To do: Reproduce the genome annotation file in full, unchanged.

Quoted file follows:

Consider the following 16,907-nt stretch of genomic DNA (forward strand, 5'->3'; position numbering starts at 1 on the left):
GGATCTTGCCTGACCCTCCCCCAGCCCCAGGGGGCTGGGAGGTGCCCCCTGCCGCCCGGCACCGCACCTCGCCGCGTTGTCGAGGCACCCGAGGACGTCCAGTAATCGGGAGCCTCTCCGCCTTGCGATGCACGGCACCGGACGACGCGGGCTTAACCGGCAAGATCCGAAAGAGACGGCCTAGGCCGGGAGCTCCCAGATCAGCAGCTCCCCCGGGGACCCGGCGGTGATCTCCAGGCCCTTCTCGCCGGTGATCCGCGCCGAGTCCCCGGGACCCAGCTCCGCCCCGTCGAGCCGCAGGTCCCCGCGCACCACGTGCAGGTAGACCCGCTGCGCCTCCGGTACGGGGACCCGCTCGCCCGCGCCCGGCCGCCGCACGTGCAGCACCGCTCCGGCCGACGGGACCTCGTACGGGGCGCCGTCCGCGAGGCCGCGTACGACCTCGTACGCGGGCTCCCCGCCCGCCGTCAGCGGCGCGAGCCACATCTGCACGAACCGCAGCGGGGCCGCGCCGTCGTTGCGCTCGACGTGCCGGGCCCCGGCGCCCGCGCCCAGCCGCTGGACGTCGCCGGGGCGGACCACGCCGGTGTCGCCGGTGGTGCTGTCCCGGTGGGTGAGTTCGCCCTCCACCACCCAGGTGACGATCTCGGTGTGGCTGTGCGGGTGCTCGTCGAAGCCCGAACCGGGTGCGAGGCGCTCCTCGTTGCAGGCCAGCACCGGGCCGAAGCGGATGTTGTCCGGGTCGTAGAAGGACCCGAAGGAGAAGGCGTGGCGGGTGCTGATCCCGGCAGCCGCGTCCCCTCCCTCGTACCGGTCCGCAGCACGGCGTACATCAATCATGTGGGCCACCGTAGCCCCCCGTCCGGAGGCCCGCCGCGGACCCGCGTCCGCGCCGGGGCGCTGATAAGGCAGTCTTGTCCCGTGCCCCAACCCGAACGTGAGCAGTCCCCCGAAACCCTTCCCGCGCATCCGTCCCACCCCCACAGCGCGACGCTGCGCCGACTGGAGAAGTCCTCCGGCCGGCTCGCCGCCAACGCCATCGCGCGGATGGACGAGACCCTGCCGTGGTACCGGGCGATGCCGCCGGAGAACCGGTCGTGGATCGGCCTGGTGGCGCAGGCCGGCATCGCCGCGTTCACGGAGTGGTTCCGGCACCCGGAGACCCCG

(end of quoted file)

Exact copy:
Consider the following 16,907-nt stretch of genomic DNA (forward strand, 5'->3'; position numbering starts at 1 on the left):
GGATCTTGCCTGACCCTCCCCCAGCCCCAGGGGGCTGGGAGGTGCCCCCTGCCGCCCGGCACCGCACCTCGCCGCGTTGTCGAGGCACCCGAGGACGTCCAGTAATCGGGAGCCTCTCCGCCTTGCGATGCACGGCACCGGACGACGCGGGCTTAACCGGCAAGATCCGAAAGAGACGGCCTAGGCCGGGAGCTCCCAGATCAGCAGCTCCCCCGGGGACCCGGCGGTGATCTCCAGGCCCTTCTCGCCGGTGATCCGCGCCGAGTCCCCGGGACCCAGCTCCGCCCCGTCGAGCCGCAGGTCCCCGCGCACCACGTGCAGGTAGACCCGCTGCGCCTCCGGTACGGGGACCCGCTCGCCCGCGCCCGGCCGCCGCACGTGCAGCACCGCTCCGGCCGACGGGACCTCGTACGGGGCGCCGTCCGCGAGGCCGCGTACGACCTCGTACGCGGGCTCCCCGCCCGCCGTCAGCGGCGCGAGCCACATCTGCACGAACCGCAGCGGGGCCGCGCCGTCGTTGCGCTCGACGTGCCGGGCCCCGGCGCCCGCGCCCAGCCGCTGGACGTCGCCGGGGCGGACCACGCCGGTGTCGCCGGTGGTGCTGTCCCGGTGGGTGAGTTCGCCCTCCACCACCCAGGTGACGATCTCGGTGTGGCTGTGCGGGTGCTCGTCGAAGCCCGAACCGGGTGCGAGGCGCTCCTCGTTGCAGGCCAGCACCGGGCCGAAGCGGATGTTGTCCGGGTCGTAGAAGGACCCGAAGGAGAAGGCGTGGCGGGTGCTGATCCCGGCAGCCGCGTCCCCTCCCTCGTACCGGTCCGCAGCACGGCGTACATCAATCATGTGGGCCACCGTAGCCCCCCGTCCGGAGGCCCGCCGCGGACCCGCGTCCGCGCCGGGGCGCTGATAAGGCAGTCTTGTCCCGTGCCCCAACCCGAACGTGAGCAGTCCCCCGAAACCCTTCCCGCGCATCCGTCCCACCCCCACAGCGCGACGCTGCGCCGACTGGAGAAGTCCTCCGGCCGGCTCGCCGCCAACGCCATCGCGCGGATGGACGAGACCCTGCCGTGGTACCGGGCGATGCCGCCGGAGAACCGGTCGTGGATCGGCCTGGTGGCGCAGGCCGGCATCGCCGCGTTCACGGAGTGGTTCCGGCACCCGGAGACCCCG